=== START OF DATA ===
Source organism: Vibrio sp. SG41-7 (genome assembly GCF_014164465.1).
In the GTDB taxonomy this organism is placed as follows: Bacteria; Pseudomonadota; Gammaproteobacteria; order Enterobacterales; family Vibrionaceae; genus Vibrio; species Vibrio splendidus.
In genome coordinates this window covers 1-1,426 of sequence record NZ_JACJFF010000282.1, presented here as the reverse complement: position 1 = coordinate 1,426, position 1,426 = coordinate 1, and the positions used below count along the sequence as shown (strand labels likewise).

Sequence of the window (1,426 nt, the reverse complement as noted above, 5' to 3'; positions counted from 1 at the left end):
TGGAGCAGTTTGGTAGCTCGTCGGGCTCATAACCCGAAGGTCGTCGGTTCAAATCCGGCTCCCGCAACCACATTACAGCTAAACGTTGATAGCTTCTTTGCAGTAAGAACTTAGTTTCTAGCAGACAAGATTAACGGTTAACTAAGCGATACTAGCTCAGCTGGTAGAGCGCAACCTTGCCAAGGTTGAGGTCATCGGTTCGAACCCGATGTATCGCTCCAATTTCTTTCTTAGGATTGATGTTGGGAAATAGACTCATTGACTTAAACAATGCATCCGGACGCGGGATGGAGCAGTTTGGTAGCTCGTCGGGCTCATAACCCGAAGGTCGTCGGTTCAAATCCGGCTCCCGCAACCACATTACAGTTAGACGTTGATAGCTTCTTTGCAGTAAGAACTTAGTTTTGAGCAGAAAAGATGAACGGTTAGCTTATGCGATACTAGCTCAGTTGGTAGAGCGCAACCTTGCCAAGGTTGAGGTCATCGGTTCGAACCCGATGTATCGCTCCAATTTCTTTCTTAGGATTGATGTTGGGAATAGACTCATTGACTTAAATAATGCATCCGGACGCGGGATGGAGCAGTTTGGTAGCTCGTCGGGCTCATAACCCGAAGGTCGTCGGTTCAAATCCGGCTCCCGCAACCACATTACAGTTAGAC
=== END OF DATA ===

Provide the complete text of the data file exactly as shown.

Source organism: Vibrio sp. SG41-7 (genome assembly GCF_014164465.1).
In the GTDB taxonomy this organism is placed as follows: Bacteria; Pseudomonadota; Gammaproteobacteria; order Enterobacterales; family Vibrionaceae; genus Vibrio; species Vibrio splendidus.
In genome coordinates this window covers 1-1,426 of sequence record NZ_JACJFF010000282.1, presented here as the reverse complement: position 1 = coordinate 1,426, position 1,426 = coordinate 1, and the positions used below count along the sequence as shown (strand labels likewise).

Sequence of the window (1,426 nt, the reverse complement as noted above, 5' to 3'; positions counted from 1 at the left end):
TGGAGCAGTTTGGTAGCTCGTCGGGCTCATAACCCGAAGGTCGTCGGTTCAAATCCGGCTCCCGCAACCACATTACAGCTAAACGTTGATAGCTTCTTTGCAGTAAGAACTTAGTTTCTAGCAGACAAGATTAACGGTTAACTAAGCGATACTAGCTCAGCTGGTAGAGCGCAACCTTGCCAAGGTTGAGGTCATCGGTTCGAACCCGATGTATCGCTCCAATTTCTTTCTTAGGATTGATGTTGGGAAATAGACTCATTGACTTAAACAATGCATCCGGACGCGGGATGGAGCAGTTTGGTAGCTCGTCGGGCTCATAACCCGAAGGTCGTCGGTTCAAATCCGGCTCCCGCAACCACATTACAGTTAGACGTTGATAGCTTCTTTGCAGTAAGAACTTAGTTTTGAGCAGAAAAGATGAACGGTTAGCTTATGCGATACTAGCTCAGTTGGTAGAGCGCAACCTTGCCAAGGTTGAGGTCATCGGTTCGAACCCGATGTATCGCTCCAATTTCTTTCTTAGGATTGATGTTGGGAATAGACTCATTGACTTAAATAATGCATCCGGACGCGGGATGGAGCAGTTTGGTAGCTCGTCGGGCTCATAACCCGAAGGTCGTCGGTTCAAATCCGGCTCCCGCAACCACATTACAGTTAGAC